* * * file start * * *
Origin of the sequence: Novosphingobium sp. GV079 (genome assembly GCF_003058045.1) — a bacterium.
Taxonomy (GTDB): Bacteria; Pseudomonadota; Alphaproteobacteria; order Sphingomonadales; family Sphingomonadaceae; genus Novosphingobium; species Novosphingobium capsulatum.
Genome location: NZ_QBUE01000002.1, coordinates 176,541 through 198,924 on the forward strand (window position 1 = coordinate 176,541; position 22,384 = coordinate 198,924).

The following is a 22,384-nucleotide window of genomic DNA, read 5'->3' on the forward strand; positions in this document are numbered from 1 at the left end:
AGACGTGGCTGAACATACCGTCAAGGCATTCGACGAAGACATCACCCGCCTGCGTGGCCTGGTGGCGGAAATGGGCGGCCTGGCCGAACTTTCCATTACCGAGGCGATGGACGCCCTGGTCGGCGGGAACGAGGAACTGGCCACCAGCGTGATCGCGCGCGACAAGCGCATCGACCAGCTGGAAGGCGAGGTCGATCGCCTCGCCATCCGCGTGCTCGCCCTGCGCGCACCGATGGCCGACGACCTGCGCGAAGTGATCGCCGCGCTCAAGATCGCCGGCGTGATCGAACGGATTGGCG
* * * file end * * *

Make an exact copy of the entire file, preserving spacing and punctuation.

Origin of the sequence: Novosphingobium sp. GV079 (genome assembly GCF_003058045.1) — a bacterium.
Taxonomy (GTDB): Bacteria; Pseudomonadota; Alphaproteobacteria; order Sphingomonadales; family Sphingomonadaceae; genus Novosphingobium; species Novosphingobium capsulatum.
Genome location: NZ_QBUE01000002.1, coordinates 176,541 through 198,924 on the forward strand (window position 1 = coordinate 176,541; position 22,384 = coordinate 198,924).

The following is a 22,384-nucleotide window of genomic DNA, read 5'->3' on the forward strand; positions in this document are numbered from 1 at the left end:
AGACGTGGCTGAACATACCGTCAAGGCATTCGACGAAGACATCACCCGCCTGCGTGGCCTGGTGGCGGAAATGGGCGGCCTGGCCGAACTTTCCATTACCGAGGCGATGGACGCCCTGGTCGGCGGGAACGAGGAACTGGCCACCAGCGTGATCGCGCGCGACAAGCGCATCGACCAGCTGGAAGGCGAGGTCGATCGCCTCGCCATCCGCGTGCTCGCCCTGCGCGCACCGATGGCCGACGACCTGCGCGAAGTGATCGCCGCGCTCAAGATCGCCGGCGTGATCGAACGGATTGGCG